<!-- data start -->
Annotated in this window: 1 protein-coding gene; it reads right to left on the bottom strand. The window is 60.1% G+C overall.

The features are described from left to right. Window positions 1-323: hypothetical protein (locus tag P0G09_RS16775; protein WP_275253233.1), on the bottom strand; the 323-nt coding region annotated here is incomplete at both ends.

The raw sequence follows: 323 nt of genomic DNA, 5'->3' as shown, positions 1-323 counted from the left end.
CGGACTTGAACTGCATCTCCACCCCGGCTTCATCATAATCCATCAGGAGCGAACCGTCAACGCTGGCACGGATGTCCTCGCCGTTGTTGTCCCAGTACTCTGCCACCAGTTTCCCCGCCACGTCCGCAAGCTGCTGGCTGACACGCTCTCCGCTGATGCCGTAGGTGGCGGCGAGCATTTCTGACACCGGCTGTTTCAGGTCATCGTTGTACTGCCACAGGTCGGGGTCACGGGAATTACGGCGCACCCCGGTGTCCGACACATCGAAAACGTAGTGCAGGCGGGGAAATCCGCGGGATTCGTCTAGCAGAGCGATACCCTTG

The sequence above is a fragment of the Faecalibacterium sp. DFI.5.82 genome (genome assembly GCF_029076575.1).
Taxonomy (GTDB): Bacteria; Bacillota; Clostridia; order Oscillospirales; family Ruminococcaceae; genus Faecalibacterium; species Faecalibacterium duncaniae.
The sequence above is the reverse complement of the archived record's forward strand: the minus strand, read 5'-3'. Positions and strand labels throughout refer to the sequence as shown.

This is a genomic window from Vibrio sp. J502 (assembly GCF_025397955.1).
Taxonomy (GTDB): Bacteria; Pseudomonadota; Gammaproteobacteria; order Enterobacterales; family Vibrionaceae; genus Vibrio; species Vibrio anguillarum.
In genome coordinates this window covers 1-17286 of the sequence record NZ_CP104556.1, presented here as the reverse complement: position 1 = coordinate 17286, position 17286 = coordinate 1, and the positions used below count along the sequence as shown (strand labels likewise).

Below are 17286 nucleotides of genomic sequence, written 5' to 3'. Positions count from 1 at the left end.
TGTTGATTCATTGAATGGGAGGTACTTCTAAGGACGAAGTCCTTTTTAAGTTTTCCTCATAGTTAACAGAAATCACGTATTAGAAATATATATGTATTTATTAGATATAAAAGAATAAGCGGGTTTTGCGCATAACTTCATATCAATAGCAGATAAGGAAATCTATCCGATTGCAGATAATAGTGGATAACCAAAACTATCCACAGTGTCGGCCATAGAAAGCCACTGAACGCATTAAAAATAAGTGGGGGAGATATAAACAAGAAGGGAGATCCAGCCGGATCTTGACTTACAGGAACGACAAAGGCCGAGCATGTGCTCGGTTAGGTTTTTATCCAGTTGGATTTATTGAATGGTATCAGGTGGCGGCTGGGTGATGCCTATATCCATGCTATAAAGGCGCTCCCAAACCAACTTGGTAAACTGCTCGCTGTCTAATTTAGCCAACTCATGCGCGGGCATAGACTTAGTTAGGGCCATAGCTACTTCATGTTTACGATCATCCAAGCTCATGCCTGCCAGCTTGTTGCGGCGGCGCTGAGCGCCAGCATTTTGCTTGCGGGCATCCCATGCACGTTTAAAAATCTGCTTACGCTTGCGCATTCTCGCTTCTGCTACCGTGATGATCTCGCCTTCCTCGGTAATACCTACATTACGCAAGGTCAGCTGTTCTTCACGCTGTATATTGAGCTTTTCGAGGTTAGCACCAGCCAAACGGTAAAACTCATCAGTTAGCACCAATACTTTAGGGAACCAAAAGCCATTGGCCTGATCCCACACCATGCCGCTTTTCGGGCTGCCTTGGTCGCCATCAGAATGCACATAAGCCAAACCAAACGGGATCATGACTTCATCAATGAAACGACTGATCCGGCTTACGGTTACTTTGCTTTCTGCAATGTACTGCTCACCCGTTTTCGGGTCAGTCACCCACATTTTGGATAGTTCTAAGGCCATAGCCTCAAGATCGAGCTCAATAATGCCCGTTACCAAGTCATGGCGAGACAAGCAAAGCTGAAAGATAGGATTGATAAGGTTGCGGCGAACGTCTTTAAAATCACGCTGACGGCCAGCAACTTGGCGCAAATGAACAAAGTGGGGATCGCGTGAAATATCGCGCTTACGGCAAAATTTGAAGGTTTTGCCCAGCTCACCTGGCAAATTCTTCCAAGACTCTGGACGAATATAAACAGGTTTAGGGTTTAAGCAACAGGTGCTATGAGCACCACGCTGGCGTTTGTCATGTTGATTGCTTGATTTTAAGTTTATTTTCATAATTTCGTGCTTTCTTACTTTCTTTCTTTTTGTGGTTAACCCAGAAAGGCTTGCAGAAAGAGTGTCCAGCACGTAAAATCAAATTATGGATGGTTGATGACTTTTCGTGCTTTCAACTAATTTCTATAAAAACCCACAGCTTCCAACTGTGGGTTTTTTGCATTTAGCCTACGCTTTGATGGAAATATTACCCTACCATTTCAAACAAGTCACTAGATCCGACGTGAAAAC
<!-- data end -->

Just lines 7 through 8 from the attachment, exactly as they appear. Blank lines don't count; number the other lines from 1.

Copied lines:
The sequence above is the reverse complement of the archived record's forward strand: the minus strand, read 5'-3'. Positions and strand labels throughout refer to the sequence as shown.

This is a genomic window from Vibrio sp. J502 (assembly GCF_025397955.1).